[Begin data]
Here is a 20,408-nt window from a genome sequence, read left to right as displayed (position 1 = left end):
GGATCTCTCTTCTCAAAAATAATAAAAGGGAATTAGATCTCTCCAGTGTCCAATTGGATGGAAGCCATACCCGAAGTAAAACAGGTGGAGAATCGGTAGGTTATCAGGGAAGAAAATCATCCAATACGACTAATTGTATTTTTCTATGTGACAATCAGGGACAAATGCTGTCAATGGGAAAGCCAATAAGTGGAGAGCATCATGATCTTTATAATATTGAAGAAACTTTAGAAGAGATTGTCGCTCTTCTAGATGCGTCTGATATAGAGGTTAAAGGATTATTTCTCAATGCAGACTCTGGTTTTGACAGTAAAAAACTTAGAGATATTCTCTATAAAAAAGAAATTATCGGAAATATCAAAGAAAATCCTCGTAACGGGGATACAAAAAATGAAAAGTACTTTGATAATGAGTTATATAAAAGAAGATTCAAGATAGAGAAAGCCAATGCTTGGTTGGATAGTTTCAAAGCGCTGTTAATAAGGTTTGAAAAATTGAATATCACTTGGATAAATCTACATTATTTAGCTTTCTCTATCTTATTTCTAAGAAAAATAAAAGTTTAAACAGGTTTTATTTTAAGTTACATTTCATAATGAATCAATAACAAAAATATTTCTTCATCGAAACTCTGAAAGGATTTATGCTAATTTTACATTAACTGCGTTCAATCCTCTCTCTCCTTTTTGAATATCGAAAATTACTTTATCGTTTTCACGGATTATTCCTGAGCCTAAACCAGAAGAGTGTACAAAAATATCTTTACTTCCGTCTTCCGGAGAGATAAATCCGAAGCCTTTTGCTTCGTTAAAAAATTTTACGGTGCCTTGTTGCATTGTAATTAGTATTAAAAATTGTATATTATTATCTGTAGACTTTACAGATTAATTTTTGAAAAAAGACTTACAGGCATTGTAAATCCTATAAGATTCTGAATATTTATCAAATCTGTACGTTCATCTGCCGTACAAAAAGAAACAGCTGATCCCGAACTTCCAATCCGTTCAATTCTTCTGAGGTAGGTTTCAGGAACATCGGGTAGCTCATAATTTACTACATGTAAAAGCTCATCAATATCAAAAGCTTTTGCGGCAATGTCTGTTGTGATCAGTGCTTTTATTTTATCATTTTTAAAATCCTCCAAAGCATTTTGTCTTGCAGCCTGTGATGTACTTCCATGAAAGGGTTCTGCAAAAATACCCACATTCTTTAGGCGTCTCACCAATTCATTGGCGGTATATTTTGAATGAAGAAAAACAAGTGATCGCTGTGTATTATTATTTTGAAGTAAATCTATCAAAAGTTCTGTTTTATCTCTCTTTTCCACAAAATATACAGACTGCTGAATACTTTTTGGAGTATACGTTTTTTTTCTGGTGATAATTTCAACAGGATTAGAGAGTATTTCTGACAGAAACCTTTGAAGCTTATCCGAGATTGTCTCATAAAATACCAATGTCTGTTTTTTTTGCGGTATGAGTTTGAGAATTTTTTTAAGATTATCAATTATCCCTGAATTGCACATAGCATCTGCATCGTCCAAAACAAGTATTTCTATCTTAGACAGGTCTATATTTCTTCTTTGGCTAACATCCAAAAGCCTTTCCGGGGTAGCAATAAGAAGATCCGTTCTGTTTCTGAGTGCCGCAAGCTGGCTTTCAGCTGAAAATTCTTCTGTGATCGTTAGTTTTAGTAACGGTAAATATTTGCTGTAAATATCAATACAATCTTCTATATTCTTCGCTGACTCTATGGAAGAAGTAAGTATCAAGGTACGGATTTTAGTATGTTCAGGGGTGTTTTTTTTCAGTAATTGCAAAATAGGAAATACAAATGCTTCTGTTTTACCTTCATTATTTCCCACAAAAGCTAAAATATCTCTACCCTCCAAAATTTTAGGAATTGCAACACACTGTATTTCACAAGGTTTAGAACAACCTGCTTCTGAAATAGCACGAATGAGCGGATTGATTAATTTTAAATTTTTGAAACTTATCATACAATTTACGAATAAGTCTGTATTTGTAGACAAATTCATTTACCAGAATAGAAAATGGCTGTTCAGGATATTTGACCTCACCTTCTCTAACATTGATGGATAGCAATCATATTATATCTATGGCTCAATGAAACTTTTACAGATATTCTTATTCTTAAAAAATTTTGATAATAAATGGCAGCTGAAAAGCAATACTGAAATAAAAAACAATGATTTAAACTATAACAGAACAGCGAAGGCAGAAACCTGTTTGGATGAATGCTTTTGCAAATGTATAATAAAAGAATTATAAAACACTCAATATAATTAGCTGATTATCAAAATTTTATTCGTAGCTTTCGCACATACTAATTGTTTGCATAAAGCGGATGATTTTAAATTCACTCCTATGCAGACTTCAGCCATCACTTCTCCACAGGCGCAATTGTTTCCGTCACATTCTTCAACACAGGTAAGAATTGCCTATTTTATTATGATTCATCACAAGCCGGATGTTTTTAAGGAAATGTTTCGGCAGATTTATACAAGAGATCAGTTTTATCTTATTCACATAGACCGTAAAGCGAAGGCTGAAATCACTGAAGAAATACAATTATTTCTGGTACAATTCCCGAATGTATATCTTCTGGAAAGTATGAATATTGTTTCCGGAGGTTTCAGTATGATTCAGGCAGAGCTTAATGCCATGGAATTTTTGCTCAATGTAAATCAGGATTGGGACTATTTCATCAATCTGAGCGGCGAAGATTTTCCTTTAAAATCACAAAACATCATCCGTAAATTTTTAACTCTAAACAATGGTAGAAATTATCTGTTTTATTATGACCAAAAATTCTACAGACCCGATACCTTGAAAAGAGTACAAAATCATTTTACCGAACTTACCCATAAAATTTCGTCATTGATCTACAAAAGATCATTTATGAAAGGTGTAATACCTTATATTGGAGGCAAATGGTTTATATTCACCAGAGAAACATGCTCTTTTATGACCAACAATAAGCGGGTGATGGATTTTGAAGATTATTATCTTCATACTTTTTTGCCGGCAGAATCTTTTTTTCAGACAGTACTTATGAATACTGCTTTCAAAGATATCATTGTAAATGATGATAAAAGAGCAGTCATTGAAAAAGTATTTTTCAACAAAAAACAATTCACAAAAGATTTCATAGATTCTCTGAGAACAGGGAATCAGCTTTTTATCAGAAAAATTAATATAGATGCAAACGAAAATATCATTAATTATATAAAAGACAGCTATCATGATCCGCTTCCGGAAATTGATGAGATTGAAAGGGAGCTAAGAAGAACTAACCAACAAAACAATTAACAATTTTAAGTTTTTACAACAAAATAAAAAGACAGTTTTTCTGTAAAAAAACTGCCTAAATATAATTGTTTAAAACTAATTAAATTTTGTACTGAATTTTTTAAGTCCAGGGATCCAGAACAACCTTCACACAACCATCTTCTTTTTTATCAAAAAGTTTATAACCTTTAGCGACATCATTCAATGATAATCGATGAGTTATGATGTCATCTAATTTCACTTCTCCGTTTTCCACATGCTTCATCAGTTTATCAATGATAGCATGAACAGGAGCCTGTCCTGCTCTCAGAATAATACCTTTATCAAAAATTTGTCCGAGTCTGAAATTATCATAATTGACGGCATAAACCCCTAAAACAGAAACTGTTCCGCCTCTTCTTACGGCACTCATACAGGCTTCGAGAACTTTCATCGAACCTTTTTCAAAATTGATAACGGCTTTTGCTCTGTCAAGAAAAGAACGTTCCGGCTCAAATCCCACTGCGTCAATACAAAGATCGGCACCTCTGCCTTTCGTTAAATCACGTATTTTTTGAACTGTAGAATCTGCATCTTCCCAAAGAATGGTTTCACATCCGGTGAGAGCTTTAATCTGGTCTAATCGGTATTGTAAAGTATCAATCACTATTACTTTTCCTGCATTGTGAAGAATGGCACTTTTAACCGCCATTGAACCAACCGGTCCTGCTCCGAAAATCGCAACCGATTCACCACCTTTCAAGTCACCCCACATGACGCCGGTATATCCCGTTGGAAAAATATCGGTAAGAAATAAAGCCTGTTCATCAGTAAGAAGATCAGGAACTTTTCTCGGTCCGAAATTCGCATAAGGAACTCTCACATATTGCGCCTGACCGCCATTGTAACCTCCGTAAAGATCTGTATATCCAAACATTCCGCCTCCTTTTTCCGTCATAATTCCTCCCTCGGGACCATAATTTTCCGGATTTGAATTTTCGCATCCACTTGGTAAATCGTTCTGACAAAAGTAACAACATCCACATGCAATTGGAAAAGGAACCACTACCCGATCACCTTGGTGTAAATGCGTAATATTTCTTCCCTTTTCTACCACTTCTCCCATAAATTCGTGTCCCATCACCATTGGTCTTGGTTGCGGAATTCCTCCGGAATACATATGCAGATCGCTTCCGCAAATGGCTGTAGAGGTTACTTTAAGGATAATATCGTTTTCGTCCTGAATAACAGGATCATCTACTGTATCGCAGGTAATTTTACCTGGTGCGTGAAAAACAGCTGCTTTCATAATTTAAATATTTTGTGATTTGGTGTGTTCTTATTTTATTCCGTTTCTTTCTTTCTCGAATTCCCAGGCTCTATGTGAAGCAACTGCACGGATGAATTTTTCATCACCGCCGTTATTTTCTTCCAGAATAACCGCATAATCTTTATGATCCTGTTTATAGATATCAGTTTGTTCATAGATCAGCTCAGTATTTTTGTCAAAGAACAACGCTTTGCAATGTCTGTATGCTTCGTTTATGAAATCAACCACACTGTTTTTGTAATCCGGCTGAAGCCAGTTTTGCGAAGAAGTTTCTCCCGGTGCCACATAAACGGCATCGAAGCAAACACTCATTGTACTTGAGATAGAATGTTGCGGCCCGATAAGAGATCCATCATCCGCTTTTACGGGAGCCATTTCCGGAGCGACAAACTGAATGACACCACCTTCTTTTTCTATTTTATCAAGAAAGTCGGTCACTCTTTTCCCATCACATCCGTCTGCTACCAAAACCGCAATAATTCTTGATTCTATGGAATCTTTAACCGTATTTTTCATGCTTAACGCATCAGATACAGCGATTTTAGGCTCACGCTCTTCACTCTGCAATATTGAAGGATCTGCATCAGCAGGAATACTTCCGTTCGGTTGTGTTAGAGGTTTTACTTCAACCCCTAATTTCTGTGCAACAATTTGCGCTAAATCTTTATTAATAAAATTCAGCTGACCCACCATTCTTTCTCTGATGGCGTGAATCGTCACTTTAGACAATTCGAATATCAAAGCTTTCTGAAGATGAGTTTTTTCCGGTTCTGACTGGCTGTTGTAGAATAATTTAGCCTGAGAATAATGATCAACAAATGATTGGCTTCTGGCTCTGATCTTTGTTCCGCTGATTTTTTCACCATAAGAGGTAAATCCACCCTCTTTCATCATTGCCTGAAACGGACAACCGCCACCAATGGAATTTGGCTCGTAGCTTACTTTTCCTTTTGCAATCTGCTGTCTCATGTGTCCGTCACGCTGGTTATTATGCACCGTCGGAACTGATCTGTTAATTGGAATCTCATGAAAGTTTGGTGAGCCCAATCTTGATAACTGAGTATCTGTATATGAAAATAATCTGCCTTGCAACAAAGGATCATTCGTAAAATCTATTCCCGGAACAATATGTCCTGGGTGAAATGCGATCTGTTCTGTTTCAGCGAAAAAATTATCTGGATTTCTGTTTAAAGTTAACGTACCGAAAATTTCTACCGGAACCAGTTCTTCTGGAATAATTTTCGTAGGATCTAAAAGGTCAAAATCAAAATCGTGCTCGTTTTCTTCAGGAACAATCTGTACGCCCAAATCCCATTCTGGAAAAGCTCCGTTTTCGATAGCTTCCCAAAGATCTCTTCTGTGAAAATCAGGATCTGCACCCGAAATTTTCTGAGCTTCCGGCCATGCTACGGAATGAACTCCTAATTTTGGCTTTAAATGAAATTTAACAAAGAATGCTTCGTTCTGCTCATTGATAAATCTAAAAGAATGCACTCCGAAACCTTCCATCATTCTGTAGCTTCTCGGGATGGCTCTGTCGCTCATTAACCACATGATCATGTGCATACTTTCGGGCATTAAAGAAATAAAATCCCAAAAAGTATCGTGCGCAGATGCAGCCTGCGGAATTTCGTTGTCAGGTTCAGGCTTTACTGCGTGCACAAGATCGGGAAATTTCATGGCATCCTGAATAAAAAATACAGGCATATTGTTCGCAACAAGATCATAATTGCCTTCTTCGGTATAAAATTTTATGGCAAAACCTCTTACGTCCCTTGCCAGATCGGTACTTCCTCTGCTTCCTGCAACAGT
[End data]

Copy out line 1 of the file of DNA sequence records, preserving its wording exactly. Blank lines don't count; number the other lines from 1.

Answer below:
Here is a 20,408-nt window from a genome sequence, read left to right as displayed (position 1 = left end):